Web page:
The center console is home to a dedicated resting spot for a mobile phone or digital media player, with a cable pass-through leading to two very large storage spaces. We really like this, because it allows us to plug an MP3 player into the auxiliary input or charge a Bluetooth-connected mobile phone without cluttering up the cabin.
Five adults can be comfortably seated in the Venza, thanks to its spacious second-seating row. Owners in need of a third bank of seats should look upmarket to the larger Toyota Highlander or Sequoia.
When the time comes to carry bulky loads instead of people, owners will appreciate the Venza's optional power rear door and standard fold-flat seats that flip down at the pull of a lever.
Under the hood
Our Toyota Venza AWD V-6 was equipped with a 3.5-liter V-6 that creates 268 horsepower and 246 pound-feet of torque. Power flows through a single-option, six-speed, automatic transmission with manual-shifting mode before being distributed to all four standard 20-inch wheels.
With a few exceptions, Toyotas aren't known for their inspiring power and handing prowess. Despite its sporty 20-inch wheels and manual shift mode, the Venza is no exception to this rule.
The V-6 has good power for quick blasts and highway merges, but it can't mask the Venza's obvious heftiness. The automatic transmission creates a noticeable lag between accelerator-pedal inputs and drive train action. Handling tends toward safe and controllable understeer; and the electronic-power steering is overboosted to the point where the vehicle feels a bit squirrelly at speed.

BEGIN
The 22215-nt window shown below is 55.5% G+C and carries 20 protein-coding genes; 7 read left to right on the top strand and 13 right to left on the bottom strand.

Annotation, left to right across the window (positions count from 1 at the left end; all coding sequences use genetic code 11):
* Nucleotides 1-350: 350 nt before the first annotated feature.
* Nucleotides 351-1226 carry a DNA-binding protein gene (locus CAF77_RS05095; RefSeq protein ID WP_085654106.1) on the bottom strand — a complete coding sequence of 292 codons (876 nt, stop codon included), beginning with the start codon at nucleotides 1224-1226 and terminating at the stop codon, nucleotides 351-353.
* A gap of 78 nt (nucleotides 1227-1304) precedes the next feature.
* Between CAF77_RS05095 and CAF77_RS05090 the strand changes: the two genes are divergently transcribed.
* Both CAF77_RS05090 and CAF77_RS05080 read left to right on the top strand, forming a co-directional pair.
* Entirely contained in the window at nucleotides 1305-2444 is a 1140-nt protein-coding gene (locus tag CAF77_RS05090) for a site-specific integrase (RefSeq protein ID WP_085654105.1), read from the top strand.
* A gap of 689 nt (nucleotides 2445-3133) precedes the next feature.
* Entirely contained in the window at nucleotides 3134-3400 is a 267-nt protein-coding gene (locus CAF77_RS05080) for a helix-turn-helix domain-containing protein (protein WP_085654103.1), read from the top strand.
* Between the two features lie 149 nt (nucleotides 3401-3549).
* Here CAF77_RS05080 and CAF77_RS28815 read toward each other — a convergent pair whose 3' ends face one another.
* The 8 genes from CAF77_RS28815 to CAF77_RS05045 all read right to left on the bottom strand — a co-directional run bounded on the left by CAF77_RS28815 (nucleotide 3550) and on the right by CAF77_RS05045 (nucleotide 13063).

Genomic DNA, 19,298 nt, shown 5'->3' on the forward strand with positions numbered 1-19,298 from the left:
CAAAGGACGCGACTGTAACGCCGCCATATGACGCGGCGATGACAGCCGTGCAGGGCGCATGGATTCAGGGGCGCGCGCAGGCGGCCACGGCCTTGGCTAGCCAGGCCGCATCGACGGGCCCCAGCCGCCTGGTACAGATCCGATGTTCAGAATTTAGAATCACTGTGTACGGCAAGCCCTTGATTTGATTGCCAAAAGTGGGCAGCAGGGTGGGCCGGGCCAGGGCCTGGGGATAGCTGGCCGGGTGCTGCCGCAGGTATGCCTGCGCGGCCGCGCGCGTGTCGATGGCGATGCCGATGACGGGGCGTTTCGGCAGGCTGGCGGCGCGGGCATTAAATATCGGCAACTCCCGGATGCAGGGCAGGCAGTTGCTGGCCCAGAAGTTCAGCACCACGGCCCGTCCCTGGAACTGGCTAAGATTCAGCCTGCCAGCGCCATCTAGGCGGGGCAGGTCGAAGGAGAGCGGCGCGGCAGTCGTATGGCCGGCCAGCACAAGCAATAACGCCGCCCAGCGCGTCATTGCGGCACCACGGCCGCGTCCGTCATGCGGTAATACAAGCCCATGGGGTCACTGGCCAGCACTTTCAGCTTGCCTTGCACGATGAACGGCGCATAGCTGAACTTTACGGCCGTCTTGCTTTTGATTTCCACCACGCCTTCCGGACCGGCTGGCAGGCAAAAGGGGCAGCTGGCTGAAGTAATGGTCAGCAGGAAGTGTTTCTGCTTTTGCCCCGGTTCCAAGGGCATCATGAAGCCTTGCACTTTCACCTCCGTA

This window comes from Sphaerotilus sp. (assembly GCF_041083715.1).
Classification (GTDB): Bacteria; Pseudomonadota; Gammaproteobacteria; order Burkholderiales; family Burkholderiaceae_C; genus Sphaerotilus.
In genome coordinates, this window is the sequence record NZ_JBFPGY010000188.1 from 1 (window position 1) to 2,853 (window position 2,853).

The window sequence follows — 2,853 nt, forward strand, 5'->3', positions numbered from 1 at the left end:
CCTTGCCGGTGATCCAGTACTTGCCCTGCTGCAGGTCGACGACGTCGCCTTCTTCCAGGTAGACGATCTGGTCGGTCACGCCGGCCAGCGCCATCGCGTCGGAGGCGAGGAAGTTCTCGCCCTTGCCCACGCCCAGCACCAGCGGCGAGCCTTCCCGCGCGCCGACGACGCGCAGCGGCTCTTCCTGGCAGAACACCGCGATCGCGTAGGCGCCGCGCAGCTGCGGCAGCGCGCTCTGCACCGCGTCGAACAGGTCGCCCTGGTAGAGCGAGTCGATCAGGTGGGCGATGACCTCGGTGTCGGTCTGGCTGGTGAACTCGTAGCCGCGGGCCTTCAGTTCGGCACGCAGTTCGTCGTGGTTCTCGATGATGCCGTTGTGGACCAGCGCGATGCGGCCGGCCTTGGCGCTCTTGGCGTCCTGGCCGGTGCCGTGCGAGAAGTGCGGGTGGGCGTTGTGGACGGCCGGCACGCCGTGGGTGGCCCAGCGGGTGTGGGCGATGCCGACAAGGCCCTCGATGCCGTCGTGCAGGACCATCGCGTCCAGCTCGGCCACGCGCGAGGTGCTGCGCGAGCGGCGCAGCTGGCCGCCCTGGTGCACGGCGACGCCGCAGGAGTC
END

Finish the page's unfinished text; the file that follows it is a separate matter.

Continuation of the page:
Despite these shortcomings, we still came away with positive impressions from our experience with the Venza. It's safe and predictable, which is exactly what we think its target demographic wants.
We had an opportunity to drive the 2.7-liter four-cylinder model, which downgrades to 19-inch rolling stock, and found the engine to be merely adequate. Drivers wanting to put some grunt under their right foot should steer clear of this configuration. Both engines are available in front- or all-wheel drive.
Thanks to a combination of Toyota's VVT-I variable-valve timing and direct-injection technology, the Venza achieves an EPA estimated 18 city and 25 highway mpg when equipped with AWD and the V-6 engine. During our real-world testing, we averaged 18.3 mpg over a mixed cycle of city and highway commuting. Fuel misers will want to look to the FWD 4-cylinder, which manages to wring 21 city and 29 highway miles out of a gallon of fuel.
It won't carry as many people as a van, dance around corners like a sedan, or haul as much cargo as an SUV, but the 2009 Toyota Venza hits a sweet spot between the form factors.
We liked the spacious cabin and forward-thinking technology, such as the Bluetooth audio streaming, but detracted points from the comfort category for the omission of iPod/USB connection. While we weren't wowed by the Venza's performance, we weren't disappointed, either.
Pricing starts at $25,975 for the four-cylinder, front-wheel drive model. Our all-wheel driven V-6 Venza comes in at $30,425 before adding a monster of a $7,587 Premium package--which includes leather seating, power rear door, smart-key entry, the JBL Synthesis premium audio system, and DVD-based navigation--bringing us to an as-tested price of $37,720.
That puts the Venza in the same price range as a fully teched-out Nissan Murano SL or, for those who need a bit more people-carrying ability, the Ford Flex Limited. If that's too rich for your blood, check out Mazda's top of the line CX-7 Grand Touring, which costs about $6K less than the Venza, but also has considerably less tech.
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